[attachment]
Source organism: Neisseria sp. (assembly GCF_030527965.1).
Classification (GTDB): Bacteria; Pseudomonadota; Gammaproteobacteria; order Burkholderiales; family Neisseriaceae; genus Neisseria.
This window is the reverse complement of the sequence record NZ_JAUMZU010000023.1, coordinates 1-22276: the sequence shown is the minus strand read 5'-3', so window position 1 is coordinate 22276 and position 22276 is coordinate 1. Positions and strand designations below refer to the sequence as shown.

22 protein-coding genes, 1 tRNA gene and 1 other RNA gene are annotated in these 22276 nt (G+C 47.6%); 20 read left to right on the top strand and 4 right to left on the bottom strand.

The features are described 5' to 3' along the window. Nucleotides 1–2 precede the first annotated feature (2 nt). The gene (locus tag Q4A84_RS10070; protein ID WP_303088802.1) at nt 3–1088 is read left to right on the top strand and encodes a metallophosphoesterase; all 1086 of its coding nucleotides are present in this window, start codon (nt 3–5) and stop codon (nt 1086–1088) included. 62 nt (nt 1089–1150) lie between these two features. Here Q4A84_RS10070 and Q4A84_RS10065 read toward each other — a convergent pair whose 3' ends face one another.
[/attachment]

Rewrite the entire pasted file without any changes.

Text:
Source organism: Neisseria sp. (assembly GCF_030527965.1).
Classification (GTDB): Bacteria; Pseudomonadota; Gammaproteobacteria; order Burkholderiales; family Neisseriaceae; genus Neisseria.
This window is the reverse complement of the sequence record NZ_JAUMZU010000023.1, coordinates 1-22276: the sequence shown is the minus strand read 5'-3', so window position 1 is coordinate 22276 and position 22276 is coordinate 1. Positions and strand designations below refer to the sequence as shown.

22 protein-coding genes, 1 tRNA gene and 1 other RNA gene are annotated in these 22276 nt (G+C 47.6%); 20 read left to right on the top strand and 4 right to left on the bottom strand.

The features are described 5' to 3' along the window. Nucleotides 1–2 precede the first annotated feature (2 nt). The gene (locus tag Q4A84_RS10070; protein ID WP_303088802.1) at nt 3–1088 is read left to right on the top strand and encodes a metallophosphoesterase; all 1086 of its coding nucleotides are present in this window, start codon (nt 3–5) and stop codon (nt 1086–1088) included. 62 nt (nt 1089–1150) lie between these two features. Here Q4A84_RS10070 and Q4A84_RS10065 read toward each other — a convergent pair whose 3' ends face one another.